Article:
“I like to think what sets us apart isn’t just our attention to detail, let’s face it every company will tell you that, but it’s the attitude we have towards the furniture we produce and towards our clients. I guess it’s that old fashioned sense of wanting to provide a perfect service, where the customer is happy at every step, but with the reassurance that we can back it up with knowledge, resources and skills as furniture makers.”

I suppose you could compare us to a bespoke Savile Row tailor. You don’t go there for the every day, but for something special, something unique perfectly suited to your needs, where you have design, material and colour options, and you know whatever gets made for you is created by experts and will fit perfectly”

Sitting in the design studio, the warm smell of cut wood pervading the atmosphere as the bustling workshop below goes about its highly skilled business, Alex warms to his theme,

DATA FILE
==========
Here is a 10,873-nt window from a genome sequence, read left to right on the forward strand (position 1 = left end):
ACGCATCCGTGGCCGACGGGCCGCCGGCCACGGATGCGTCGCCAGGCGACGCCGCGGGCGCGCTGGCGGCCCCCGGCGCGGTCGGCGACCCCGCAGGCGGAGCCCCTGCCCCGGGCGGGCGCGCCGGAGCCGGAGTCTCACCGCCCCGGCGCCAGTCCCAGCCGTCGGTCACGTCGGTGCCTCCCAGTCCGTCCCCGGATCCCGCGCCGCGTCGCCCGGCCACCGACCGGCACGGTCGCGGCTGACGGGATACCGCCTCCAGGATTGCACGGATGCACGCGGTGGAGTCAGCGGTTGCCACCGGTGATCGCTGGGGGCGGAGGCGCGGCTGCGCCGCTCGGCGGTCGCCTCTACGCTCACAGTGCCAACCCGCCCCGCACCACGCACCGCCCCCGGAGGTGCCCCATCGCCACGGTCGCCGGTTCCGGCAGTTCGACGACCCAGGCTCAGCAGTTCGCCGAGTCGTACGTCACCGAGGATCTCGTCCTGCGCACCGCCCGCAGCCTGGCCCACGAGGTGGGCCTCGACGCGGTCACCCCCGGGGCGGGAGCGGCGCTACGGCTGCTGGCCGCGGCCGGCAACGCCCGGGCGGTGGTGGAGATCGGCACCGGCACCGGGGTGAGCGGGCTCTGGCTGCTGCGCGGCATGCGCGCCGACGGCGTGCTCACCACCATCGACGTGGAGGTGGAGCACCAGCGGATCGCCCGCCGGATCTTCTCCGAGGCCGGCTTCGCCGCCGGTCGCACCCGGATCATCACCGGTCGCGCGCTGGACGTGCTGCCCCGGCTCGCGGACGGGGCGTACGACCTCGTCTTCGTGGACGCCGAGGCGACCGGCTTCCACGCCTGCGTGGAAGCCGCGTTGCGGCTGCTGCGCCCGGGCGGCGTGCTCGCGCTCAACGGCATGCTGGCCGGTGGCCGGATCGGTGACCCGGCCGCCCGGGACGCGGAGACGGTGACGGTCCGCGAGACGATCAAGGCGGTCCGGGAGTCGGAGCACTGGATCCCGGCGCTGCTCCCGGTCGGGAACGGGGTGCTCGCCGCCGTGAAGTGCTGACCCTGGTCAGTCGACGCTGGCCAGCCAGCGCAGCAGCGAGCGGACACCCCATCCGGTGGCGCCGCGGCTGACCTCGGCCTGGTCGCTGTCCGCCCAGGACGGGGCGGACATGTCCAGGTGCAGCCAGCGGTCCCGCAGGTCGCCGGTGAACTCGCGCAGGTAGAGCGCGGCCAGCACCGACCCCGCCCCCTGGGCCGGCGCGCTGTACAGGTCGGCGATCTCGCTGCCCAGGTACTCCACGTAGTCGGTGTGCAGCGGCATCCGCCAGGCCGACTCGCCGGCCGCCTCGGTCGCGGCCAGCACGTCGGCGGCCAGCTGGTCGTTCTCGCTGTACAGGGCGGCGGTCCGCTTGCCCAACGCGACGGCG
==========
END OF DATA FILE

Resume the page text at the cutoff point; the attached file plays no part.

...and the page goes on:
“Think about classic British cars, Aston Martin or Bentley for example, even now they’re not showy, they’re understated but have an extraordinary elegance and build quality. We’re doing the same here in the Chilterns providing timeless understated elegance with extraordinary build quality, but in our case for homes.”

The quality of Langstaff-Ellis’s interiors is self-evident when you look at some of their recent projects, from the stunning modernist walnut cabinetry for a huge kitchen in Harpsden to the understated simplicity of the dressing and boot rooms for a manor house renovation in Stow-on-the-Wold.  That same elegance and extraordinary build quality can be seen throughout the Langstaff-Ellis portfolio.